Objective: We applied a comparative functional genomics approach to evaluate whether diet-induced obese (DIO) rats serve as an effective obesity model.
Methods and procedures: Gene-expression profiles of epididymal fat from DIO and lean rats were generated using microarrays and compared with the published array data of obese and non-obese human subcutaneous adipocytes.
Results: Caloric intake and fuel efficiency were significantly higher in DIO rats, which resulted in increased body weight and adiposity. Circulating glucose, cholesterol, triglyceride, insulin, and leptin levels in DIO rats were significantly higher than those in the lean controls. DIO rats also exhibited impaired insulin sensitivity. A direct comparison of gene-expression profiles from DIO and lean rats and those from obese and non-obese humans revealed that global gene-expression patterns in DIO rat fat resemble those of obese human adipocytes. Differentially expressed genes between obese and non-obese subjects in both human and rat studies were identified and associated with biological pathways by mapping genes to Gene Ontology (GO) categories. Immune response-related genes and angiogenesis-related genes exhibited significant upregulation in both obese humans and DIO rats when compared with non-obese controls. However, genes in fatty acid metabolism and oxidation exhibited a broad downregulation only in obese human adipocytes but not in DIO rat epididymal fat.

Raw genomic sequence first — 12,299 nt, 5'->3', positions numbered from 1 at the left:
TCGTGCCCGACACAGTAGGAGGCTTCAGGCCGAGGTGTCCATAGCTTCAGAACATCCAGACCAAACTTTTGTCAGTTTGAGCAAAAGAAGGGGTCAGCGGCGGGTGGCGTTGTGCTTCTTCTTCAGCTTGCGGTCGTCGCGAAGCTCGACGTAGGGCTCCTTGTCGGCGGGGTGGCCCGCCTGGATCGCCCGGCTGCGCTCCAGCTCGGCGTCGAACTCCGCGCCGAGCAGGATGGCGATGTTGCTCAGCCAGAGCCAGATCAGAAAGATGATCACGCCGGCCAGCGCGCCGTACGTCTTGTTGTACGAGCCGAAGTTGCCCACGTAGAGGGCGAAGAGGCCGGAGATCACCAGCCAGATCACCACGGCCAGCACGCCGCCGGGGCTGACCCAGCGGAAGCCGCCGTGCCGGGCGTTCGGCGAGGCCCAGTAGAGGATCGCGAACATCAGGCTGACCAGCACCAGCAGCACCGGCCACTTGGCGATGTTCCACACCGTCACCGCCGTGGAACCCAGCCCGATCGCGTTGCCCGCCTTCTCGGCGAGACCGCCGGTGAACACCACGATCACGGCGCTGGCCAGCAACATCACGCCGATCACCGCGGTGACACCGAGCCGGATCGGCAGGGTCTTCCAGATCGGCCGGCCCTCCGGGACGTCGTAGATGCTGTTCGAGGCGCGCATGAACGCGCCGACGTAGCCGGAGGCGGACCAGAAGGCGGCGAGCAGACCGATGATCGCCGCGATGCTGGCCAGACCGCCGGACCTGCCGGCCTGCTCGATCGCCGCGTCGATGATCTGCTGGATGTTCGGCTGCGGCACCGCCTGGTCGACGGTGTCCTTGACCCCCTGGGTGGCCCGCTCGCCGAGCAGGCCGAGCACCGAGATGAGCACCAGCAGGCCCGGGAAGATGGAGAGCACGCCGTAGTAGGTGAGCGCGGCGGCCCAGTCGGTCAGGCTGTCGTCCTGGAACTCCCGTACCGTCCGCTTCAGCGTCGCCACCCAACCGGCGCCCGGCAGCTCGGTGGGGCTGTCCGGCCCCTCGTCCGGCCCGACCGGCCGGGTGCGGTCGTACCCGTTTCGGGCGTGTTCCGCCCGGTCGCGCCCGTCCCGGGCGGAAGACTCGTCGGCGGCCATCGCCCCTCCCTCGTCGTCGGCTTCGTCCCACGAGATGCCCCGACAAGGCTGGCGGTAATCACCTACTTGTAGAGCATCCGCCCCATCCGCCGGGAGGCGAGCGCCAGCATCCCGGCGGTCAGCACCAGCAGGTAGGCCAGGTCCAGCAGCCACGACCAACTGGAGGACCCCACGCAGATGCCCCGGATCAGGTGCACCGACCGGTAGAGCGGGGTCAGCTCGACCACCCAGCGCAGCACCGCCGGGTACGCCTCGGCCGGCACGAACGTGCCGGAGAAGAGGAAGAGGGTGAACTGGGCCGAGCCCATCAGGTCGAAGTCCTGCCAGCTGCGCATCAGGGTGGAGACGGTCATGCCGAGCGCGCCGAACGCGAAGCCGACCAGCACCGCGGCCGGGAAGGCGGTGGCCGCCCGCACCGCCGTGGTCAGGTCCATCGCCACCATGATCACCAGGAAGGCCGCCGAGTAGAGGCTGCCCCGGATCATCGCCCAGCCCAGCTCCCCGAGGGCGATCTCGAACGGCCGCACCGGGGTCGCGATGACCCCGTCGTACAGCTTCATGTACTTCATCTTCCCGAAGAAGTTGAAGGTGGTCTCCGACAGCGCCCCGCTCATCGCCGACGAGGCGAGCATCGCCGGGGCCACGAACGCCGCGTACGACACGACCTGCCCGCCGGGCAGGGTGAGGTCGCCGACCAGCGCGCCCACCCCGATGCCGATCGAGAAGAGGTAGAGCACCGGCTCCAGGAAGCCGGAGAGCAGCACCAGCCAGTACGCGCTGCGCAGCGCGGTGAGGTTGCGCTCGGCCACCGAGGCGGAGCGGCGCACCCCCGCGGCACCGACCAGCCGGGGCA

Discussion: Our study based on gene-expression profiling suggested that DIO rats in general represent an appropriate obesity model. However, the discrepancies in gene-expression alterations between DIO rats and obese humans, particularly in the metabolic pathways, may explain the limitations of using DIO rodent models in obesity research and drug discovery.